Margaret Jenkins, “Intrepid Explorer”
As the Artistic Director of the Margaret Jenkins Dance Company, choreographer Margaret Jenkins finds that making dance is a provocative journey requiring a special kind of vulnerability.
What do I do? I make work with a host of wonderful dancers and collaborators. I take time when I can, to wander and imagine. And, like many artists, I also spend time finding the resources to support my work. Any one day is a balance between going into the studio and wearing the “asking” hat.
When I can, I take the time to wander and imagine. My mind and heart are full of movement.
I’ve been dancing since I was four and so there’s really never been a conscious time in my life when I wasn’t dancing. And although I’m no longer a performer, my mind and my heart are full of movement and all the impulses that are necessary to stay in shape.
I think the role of the arts is vast and plays so many roles within a culture, but at its best it provokes and inspires and provides another way of seeing and being in the world.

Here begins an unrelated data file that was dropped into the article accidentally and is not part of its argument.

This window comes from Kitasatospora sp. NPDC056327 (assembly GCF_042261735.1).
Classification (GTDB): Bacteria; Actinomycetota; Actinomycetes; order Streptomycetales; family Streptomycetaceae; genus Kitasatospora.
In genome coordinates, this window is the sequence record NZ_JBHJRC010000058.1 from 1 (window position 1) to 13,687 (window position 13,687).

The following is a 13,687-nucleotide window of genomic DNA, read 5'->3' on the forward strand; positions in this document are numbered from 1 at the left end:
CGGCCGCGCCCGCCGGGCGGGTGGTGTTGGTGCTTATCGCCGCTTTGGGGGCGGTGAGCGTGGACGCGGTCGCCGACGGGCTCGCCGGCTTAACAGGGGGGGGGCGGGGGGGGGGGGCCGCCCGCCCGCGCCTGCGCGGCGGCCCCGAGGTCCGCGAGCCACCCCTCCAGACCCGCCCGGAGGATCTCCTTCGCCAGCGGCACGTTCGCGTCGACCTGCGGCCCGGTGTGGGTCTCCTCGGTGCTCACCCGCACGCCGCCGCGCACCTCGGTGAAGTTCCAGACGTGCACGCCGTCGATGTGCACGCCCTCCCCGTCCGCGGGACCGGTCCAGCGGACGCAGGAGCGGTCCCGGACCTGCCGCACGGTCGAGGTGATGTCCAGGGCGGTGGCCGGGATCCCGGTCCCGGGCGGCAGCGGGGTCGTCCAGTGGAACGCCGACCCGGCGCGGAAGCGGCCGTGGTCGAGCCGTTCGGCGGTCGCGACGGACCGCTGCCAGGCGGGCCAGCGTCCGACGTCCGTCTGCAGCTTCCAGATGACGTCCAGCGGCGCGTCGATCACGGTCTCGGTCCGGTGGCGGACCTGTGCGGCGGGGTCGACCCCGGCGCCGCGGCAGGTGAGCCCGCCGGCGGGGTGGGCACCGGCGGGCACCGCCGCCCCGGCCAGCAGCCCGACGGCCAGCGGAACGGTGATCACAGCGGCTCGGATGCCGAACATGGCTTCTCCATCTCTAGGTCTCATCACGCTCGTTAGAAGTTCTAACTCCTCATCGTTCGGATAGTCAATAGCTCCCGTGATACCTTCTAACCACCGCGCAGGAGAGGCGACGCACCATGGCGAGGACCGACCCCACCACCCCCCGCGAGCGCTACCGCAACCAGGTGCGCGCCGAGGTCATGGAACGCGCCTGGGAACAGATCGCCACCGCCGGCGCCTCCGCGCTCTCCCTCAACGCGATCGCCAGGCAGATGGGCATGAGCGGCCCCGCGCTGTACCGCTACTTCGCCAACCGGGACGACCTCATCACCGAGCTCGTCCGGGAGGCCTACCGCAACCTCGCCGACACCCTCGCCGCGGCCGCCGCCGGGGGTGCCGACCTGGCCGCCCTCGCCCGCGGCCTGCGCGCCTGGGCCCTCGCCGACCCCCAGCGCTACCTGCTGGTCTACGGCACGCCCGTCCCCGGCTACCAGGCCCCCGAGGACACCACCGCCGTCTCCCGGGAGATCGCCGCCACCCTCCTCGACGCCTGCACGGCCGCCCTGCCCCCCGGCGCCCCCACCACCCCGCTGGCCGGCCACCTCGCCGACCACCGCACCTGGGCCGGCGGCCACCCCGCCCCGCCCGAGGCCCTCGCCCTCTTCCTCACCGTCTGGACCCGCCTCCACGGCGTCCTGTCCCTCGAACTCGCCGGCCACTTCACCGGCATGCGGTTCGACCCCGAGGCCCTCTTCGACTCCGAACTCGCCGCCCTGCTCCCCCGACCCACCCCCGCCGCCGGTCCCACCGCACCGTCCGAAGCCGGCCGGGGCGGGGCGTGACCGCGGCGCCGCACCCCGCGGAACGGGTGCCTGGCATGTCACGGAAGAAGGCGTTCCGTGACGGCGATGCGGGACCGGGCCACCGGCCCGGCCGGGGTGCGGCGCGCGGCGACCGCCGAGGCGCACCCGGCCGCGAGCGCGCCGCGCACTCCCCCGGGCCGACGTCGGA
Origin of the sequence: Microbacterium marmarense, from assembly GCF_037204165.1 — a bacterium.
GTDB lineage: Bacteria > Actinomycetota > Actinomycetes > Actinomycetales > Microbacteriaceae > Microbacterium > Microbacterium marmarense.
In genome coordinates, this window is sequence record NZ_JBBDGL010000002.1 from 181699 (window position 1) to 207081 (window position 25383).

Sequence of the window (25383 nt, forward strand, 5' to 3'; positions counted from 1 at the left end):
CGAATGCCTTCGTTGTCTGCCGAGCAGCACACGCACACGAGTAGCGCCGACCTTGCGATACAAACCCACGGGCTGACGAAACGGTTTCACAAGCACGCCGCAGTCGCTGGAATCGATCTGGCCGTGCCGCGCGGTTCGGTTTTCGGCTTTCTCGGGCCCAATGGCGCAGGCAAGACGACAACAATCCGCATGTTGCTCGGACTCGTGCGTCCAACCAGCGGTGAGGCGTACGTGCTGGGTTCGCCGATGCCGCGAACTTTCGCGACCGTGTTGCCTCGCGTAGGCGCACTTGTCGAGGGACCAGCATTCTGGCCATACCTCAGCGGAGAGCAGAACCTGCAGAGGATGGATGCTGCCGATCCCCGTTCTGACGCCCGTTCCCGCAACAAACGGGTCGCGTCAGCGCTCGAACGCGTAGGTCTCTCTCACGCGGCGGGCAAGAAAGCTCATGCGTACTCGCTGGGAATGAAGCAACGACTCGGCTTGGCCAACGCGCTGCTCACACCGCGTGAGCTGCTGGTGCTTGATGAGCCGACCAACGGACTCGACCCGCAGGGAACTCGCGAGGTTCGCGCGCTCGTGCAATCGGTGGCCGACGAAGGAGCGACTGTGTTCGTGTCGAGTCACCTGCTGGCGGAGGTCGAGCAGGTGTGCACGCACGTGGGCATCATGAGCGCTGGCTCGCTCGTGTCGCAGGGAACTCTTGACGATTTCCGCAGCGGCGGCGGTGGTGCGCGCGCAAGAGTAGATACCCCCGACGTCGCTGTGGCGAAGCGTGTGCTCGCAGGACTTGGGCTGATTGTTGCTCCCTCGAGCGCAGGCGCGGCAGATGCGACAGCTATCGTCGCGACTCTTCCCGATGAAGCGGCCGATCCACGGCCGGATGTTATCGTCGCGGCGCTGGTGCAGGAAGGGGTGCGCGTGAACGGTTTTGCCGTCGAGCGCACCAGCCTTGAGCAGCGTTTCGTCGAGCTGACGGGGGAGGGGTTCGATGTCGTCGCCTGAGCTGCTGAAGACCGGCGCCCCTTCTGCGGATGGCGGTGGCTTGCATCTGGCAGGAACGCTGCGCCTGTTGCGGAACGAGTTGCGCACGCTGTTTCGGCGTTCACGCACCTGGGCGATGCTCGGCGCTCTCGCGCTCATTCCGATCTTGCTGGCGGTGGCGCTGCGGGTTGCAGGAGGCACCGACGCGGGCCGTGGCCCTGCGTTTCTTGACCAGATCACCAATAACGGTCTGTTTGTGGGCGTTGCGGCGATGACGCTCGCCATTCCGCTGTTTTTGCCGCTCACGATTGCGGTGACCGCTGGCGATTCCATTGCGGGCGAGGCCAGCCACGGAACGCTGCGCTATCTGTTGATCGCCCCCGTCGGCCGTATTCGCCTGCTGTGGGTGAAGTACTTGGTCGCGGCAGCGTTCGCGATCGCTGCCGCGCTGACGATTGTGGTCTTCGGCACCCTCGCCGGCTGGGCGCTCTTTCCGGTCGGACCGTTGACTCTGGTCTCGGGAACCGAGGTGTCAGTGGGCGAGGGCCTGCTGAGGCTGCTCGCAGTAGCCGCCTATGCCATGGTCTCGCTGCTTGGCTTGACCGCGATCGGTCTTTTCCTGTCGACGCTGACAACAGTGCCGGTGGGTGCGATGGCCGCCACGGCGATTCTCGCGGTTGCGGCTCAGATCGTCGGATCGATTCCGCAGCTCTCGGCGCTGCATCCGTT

As a choreographer, the working process, getting inside an idea and the physical reality of that idea is always a provocative journey.
As a choreographer, the working process, getting inside an idea and the physical reality of that idea is always a provocative journey. The question is always how to live a more engaged life and the arts are our lens toward an answer. When I am at work making work, I need to have the courage to be vulnerable, to not know where I am going, to stay open to the surprises that always accompany my attempt to discover something that I have heretofore, not known or understood. I start somewhere, and the mark of a successful work is what it reveals.
The question is always how to live a more engaged life and the arts are our lens toward an answer.
My new work, Light Moves, is a process of ongoing discovery in that way. Light Moves starts with the understanding that cycles of light are in fact a metaphor for the day, the hours of a day, for that which we understand, that which catches us by surprise, and the movement of light as it reflects fleeting moments of perception: “Oh, I understand what I’m moving through, I see what’s going to happen.”
But Light Moves also touches on those inevitable moments of darkness when you don’t have any kind of clarity or way to predict what’s coming next. But there is always, somewhere, an eclipse.
And all this work, the asking, the discoveries, just doesn’t happen out of context from the people who make the work: the dancers, the artists, the poets, the composers. Every one works for much less than they should, but they commit because of what it gives them back, the mercurial and the tangible.
The dancers and the other artist collaborators are the biggest treasure, the greatest privilege of doing what I do.